I had 2 other men running close by and we eventually came out of the snow and into the second aid station. I choked down a chewy-from-the-cold gel, a potato, hit the gravel road that was part of the snow course, and started running steadily for the first time all day. I was now in the company of fellow Oregonian Dave Larsen and Brett Rivers from the Bay Area. Up ahead I saw Craig and Lewis, so put in a surge, yelled out “Hey Sunsweet!” and got no response. I finally caught them and we ran together for a bit, but I felt like continuing the surge, bringing Craig along. I was absolutely ecstatic that the altitude was not bothering me! We ran into the next aid station, I reminded Craig to take an S!Cap, tried to choke down a PBJ which only went down with coke, and headed onto the first real stretch of single track all day – the Poppy Trail. We stayed fairly close together until Duncan Canyon aid station, mile 23, where I was in and out and on my way, now running with Brett Rivers onto the second adjustment to the course – but he soon pulled away for good. A fair section of running on the pavement of Mosquito Ridge Road, I was enjoying the speed of the downhill. As soon as the grade changed to up, I heard steps and then Kami was beside me encouraging me as she passed, and floated away in front of me. We hit trail again and a long winding uphill – and suddenly Kami and Nikki Kimball were running toward me! Yikes – did I get off course? Apparently not – they had made a wrong turn and corrected quickly. Kami pulled ahead, but I was soon running with a very upbeat Nikki. This was a nice turn around for her, as she has struggled with an injury for a couple of years and now was running well again. I left her behind for the time being and was now running near a new 100 mile runner, Chris Calzetta. We were seemingly running a similar pace, so we struck up a conversation. I tried to explain each bit of trail as we hit it. We caught and passed a dejected Todd Braje who was feeling miserable. I assured him he would feel better when he got out of the altitude.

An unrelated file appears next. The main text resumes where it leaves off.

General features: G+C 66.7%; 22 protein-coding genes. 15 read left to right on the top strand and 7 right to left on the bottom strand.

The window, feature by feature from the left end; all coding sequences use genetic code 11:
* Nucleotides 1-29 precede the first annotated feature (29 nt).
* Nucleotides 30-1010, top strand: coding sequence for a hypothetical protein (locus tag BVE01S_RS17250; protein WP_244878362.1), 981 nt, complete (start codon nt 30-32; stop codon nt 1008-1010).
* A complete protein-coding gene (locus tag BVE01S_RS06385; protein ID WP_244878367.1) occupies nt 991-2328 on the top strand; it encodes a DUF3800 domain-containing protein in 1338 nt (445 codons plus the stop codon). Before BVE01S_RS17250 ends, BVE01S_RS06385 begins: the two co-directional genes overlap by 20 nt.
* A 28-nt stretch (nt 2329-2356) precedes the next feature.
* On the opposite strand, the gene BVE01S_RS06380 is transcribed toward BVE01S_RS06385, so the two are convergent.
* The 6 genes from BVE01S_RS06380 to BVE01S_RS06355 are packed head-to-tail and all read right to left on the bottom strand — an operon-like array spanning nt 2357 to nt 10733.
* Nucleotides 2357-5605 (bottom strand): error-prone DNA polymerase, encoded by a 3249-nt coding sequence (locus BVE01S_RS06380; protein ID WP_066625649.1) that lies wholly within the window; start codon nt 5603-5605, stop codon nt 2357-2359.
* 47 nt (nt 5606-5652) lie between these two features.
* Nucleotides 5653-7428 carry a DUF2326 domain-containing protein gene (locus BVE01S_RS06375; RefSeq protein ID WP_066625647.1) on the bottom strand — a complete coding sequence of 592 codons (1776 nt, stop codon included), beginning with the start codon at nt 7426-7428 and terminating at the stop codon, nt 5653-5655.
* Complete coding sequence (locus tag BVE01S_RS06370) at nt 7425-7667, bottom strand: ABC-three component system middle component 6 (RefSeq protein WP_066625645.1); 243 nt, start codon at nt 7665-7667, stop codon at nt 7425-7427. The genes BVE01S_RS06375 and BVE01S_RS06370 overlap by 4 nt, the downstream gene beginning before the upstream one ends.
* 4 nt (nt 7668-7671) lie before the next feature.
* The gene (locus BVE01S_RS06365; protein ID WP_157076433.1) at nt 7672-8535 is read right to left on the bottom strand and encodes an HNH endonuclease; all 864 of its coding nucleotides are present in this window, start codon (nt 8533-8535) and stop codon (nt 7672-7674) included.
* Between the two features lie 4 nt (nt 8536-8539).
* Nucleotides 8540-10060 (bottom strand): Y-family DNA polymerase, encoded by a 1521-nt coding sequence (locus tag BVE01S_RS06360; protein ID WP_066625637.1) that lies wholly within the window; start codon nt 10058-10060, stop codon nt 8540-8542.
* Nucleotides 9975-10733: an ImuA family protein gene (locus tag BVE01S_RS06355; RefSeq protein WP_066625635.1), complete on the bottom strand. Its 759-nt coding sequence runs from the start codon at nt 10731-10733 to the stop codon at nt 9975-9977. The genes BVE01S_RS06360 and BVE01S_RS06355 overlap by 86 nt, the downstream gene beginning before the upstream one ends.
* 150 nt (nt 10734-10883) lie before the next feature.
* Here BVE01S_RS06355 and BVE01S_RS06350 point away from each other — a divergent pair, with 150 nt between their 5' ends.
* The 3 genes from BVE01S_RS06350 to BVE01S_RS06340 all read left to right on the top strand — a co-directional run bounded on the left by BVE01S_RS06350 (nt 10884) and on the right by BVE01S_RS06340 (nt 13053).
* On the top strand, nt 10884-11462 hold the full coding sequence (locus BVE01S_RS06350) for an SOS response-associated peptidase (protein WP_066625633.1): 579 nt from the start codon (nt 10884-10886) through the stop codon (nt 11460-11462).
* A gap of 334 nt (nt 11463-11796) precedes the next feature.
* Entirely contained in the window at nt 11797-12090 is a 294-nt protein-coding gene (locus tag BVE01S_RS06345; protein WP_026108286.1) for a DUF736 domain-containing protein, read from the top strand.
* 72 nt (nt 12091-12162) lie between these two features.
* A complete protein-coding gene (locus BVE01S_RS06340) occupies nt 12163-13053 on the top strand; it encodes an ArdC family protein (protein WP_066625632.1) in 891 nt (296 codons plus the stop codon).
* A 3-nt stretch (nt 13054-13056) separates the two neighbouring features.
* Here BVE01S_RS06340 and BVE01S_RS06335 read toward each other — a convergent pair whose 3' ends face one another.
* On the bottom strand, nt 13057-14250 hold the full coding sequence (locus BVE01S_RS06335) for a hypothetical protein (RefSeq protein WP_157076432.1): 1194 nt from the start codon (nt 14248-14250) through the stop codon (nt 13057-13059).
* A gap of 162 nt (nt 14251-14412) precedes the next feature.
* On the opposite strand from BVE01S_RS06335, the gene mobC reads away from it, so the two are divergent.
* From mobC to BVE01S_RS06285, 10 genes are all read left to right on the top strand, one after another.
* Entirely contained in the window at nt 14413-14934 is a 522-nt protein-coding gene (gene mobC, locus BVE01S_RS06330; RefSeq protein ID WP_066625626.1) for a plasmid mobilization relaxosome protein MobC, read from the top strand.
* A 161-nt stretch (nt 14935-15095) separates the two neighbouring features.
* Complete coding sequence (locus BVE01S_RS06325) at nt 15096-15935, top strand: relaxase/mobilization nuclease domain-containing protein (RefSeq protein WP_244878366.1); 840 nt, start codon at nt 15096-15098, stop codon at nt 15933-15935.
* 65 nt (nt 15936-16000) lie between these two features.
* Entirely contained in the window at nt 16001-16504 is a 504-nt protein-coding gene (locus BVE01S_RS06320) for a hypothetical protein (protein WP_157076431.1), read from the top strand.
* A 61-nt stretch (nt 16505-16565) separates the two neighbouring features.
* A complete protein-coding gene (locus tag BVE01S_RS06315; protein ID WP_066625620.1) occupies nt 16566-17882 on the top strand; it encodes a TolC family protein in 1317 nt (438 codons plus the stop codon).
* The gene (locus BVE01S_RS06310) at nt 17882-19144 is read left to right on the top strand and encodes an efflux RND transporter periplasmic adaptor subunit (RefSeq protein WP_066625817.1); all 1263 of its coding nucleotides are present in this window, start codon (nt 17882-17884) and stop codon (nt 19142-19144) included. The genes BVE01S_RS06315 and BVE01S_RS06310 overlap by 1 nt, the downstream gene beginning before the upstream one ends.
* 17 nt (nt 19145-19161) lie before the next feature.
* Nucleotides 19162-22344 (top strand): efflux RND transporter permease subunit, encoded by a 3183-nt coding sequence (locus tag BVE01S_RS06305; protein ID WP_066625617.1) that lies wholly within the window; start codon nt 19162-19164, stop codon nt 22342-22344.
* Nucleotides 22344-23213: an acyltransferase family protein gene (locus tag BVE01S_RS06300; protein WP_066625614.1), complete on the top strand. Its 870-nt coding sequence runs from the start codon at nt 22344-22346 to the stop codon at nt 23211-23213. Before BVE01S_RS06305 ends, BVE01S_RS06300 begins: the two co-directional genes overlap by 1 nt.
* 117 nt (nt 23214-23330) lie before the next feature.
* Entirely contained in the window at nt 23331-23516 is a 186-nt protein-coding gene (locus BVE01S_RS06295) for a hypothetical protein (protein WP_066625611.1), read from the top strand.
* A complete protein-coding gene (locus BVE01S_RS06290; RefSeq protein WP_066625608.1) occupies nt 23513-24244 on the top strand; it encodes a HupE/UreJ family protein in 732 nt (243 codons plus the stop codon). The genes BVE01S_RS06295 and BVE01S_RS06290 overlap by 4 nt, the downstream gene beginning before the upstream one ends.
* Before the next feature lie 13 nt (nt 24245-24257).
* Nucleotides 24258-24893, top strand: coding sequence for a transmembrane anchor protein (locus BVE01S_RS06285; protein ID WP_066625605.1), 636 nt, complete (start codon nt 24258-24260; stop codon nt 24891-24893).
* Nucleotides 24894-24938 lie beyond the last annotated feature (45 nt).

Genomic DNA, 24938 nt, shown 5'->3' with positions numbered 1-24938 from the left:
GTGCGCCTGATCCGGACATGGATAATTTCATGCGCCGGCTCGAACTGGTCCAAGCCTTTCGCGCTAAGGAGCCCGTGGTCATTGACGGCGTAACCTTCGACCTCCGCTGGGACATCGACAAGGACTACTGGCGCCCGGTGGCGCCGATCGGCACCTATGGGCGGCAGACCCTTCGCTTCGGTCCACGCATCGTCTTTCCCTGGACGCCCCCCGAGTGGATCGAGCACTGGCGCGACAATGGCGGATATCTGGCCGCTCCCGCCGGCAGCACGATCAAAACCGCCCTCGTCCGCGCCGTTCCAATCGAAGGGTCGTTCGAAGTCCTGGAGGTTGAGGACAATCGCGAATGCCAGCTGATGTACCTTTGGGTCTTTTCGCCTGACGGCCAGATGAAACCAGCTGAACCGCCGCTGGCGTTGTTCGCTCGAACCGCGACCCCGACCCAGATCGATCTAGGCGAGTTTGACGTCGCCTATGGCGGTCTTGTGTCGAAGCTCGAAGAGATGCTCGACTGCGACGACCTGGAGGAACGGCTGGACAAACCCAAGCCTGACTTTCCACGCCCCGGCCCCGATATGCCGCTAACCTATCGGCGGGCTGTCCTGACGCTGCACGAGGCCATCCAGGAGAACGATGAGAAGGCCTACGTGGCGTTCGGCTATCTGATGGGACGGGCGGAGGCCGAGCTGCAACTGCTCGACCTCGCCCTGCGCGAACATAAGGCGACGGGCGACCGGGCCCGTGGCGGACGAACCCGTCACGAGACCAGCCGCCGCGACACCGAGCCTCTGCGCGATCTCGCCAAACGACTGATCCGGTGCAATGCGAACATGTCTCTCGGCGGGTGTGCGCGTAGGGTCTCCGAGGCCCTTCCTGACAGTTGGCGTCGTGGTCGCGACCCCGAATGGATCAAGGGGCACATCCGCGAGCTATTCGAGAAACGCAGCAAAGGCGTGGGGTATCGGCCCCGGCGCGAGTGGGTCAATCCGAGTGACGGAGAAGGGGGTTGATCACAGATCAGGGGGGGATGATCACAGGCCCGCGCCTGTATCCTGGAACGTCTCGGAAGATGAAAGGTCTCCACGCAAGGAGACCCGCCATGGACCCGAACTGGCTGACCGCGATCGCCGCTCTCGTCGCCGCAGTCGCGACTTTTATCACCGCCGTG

Meanwhile, the blister that has started back in the snow was weighing on my mind. I joked to Chris that I was going to practice gratitude for the blister as it was my body’s response to stress and trying to protect my deeper skin. Scotty Mills’ words of wisdom from the night before where haunting me – “don’t ignore the small stuff – it isn’t going to get better in 100 miles”.
I came into Miller’s Defeat aid station, officially the end the of the snow course and I was happy to finally be on the regular course. Chris ran with me to the next aid station, Dusty Corners, and after getting aid and a little hosing down, we left together. The next section – Pucker Point trail – is a section that has gotten to me every year. It is completely runnable, but still fairly high up. This year I was running strong on it, and Chris sat behind me the whole time. We spoke not a word, except for when I pointed out what I thought was actually Pucker Point. Emerging from the trail, I reminded him to drink down his bottles as we were coming to a weigh in at the next aid station, Last Chance. My weight was down a couple pounds, which was good news for me, as I normally struggle with hyponatremia and weight gain. I ate fruit, some chicken broth, a gel, grabbed my fresh bottles, got my head sponged off and headed out. Marty Hoffman, director of research projects involving Western States entrants, was working the aid station and ran out with me, offering much encouragement.